Doctors answer questions about TM and ADHD
For more general information and scientific research around the effect of TM on ADHD. (Click here to go to ADHD.)
Q: I have ADHD and I just can’t sit still, not even for a few minutes. How could I ever practice the Transcendental Meditation technique?
Dr Grosswald: That’s a major benefit of the Transcendental Meditation technique. It’s very simple, effortless and easy to do. It actually allows the mind to settle down, and when the mind settles down, the body very naturally follows. You’re able to sit more quietly, easily and comfortably. As a result of practicing the Transcendental Meditation technique, certain aspects of that quiet, settled feeling stay with you after meditation. Over time you begin to feel more calm and settled, and the restlessness begins to subside. That’s why the TM technique is recommended to help adults and children who complain of restlessness. That is the uniqueness of this technique.
Dr Krag: People with ADHD have attentional variability. In some situations they have trouble focusing and in others they have the ability to hyperfocus. Even with notable ADHD, the Transcendental Meditation technique is not only easy but highly advisable. Although I cannot predict that Transcendental Meditation will eliminate this disorder, I have seen it lessen the symptoms notably.
Q: It’s common knowledge that children are under more stress than before. Is this contributing to ADHD and other problems?
Dr Stixrud: I make my living by evaluating kids who are struggling with classroom achievement, behavioral problems, depression and neurological disorders. Stress plays a significant role in all of these problems. I see many children with learning disorders and ADHD—Attention Deficit Hyperactivity Disorder—and there’s absolutely no question that stress significantly interferes with a child’s ability to learn and perform in school.
Q: How do children experience the stress response in school?
Dr Stixrud: The stress response, also called the fight-or-flight response, presumably evolved over millions of years in order to protect us from predators. When that fight-or-flight response is triggered, you aren’t supposed to be able to think clearly. From an evolutionary point of view, if people thought a long time about “What’s the right thing to do?” as a tiger approached, they got eaten, and they didn’t pass on their genes. Nature has protected us from thinking under stress. Consequently, if a kid is under stress, it’s very hard for him to think, to learn, to do school work, to pay attention to the teacher, and to manage his own behavior.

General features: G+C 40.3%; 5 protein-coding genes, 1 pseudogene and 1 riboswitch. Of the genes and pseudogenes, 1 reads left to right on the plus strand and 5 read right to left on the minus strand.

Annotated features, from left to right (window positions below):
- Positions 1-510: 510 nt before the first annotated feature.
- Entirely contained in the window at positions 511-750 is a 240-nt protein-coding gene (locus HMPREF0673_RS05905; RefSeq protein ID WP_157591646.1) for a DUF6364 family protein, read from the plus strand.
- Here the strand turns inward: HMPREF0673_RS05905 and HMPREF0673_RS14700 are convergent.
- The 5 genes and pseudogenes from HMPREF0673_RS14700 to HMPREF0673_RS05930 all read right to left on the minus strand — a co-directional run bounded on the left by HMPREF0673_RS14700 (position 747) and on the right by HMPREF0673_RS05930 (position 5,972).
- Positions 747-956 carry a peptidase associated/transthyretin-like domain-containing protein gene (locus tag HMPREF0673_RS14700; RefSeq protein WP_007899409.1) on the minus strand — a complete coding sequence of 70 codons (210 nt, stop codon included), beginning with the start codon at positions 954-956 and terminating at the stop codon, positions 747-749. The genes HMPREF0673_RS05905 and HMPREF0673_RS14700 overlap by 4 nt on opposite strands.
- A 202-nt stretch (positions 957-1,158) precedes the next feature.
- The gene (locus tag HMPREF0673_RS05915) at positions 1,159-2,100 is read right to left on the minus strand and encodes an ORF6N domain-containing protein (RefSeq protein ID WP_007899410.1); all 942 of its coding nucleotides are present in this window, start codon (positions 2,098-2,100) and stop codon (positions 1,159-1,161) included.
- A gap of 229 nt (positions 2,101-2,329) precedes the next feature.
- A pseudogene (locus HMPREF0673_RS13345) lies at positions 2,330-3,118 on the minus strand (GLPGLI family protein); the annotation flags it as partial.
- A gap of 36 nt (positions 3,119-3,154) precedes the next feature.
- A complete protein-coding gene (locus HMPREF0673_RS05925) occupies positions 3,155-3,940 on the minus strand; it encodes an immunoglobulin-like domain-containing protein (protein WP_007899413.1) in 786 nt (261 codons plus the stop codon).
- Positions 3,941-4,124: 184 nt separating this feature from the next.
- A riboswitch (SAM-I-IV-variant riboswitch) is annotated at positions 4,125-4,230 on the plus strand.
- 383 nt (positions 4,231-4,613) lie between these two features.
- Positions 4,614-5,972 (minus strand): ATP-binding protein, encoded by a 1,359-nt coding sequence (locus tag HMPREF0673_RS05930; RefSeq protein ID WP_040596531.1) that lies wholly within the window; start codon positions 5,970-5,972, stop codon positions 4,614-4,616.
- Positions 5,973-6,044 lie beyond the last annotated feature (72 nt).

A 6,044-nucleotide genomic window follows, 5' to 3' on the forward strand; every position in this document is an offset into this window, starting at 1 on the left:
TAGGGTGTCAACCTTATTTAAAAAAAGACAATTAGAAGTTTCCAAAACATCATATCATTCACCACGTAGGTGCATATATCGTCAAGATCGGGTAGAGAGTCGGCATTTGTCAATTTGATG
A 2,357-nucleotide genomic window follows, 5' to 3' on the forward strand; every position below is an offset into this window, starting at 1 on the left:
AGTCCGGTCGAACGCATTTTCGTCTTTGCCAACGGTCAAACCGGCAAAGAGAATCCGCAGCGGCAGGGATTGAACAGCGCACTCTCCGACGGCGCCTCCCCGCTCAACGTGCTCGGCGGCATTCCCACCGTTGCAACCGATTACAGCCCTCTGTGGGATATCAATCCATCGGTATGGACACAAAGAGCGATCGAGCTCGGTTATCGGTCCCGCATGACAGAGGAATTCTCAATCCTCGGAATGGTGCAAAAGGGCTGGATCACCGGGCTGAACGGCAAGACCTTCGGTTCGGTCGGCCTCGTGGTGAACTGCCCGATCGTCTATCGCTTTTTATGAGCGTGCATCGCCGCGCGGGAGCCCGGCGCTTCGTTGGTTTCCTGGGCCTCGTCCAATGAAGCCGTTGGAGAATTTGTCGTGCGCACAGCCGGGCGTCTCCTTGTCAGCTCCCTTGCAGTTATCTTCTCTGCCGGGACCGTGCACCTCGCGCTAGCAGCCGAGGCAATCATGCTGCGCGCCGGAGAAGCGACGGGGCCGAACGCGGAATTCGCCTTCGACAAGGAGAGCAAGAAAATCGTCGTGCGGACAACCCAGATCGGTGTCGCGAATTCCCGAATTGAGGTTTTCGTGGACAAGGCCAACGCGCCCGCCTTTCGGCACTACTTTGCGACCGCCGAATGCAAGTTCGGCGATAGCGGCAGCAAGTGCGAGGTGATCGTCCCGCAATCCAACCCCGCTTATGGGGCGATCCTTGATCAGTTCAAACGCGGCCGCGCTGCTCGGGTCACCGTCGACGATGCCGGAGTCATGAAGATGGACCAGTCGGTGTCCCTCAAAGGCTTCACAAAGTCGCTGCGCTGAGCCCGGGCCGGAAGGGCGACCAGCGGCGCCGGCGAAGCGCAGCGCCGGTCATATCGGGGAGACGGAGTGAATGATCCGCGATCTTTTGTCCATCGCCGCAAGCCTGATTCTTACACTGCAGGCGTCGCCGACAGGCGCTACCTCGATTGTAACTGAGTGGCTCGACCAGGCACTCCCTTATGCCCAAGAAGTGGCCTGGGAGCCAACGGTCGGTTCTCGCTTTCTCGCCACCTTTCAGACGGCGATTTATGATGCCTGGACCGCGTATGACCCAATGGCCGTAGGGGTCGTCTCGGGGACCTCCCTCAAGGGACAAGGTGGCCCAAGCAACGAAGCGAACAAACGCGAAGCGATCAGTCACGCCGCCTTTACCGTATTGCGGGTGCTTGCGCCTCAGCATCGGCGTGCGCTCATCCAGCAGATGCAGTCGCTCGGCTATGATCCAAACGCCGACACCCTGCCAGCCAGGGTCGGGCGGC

I would say that the main principle that’s been most commonly derived from 20 years of applying brain research to learning is this: a child needs to feel safe in school in order to learn, because you can’t learn when you’re under stress.
Q: Is the Transcendental Meditation technique a solution to stress?
Dr Stixrud: I think that TM plays an important role in the solving of learning and attention deficit disorders. In some schools the Transcendental Meditation technique already plays a dramatic role to help children learn, and to win their attention and thereby overcome behavioural problems (see also www.stressfreeschools.org).
Q: I had ADHD as a child, and still have trouble focusing on any sort of work. Will practicing the Transcendental Meditation technique help me focus better?
Dr Grosswald: Yes, based on our research, it will. The Transcendental Meditation technique works for both adults and for children. It’s easy to learn and to do, and it doesn’t require concentration, or focus, or attention. At the same time, it increases the ability to focus outside of meditation, because it enhances brain functioning. When your eyes are closed and you’re meditating, the brain connections related to attention and focus actually increase. Then when your eyes are open and you are in activity, focus and concentration are better.
Many symptoms of ADHD are actually the result of stress; stress shuts down the prefrontal cortex in the brain, making concentration and focus difficult. Reducing stress increases your attention, focus, and concentration—as well as the ability to act calmly and to feel more relaxed and comfortable in stressful situations
In our research with children, we found a 20% improvement in attention in just three months after starting the Transcendental Meditation program. There were also significant improvements in working memory and organization, as well as psychosocial measurements of behavior, anxiety, stress, attention, and focus.
Dr Krag: Anyone with longstanding problems with ADHD knows that when they are rested and calm they have fewer ADHD symptoms than when they are tired and anxious. Since TM helps create a calm and stable state, it clearly can help reduce the problems of ADHD.
Q: One of the really crushing parts of ADHD is lack of impulse control, where a child is constantly interrupting people, saying things impulsively—and that gets people upset. Can the Transcendental Meditation technique help?
Dr Stixrud: Absolutely. Many researchers think that a lack of impulse control, or a lack of inhibition, is the primary deficit in people who have ADHD. One of my favorite patients with ADHD is a tall kid; he’s 14 or 15 years old and he speaks loudly. I always know when he’s in the building. Once he was talking in the waiting room, and a woman from another practice came out and said, “When you come here, you’re going to have to be quiet.” And he snapped back, “If I could be quiet, I wouldn’t have to be here.” Which is absolutely true.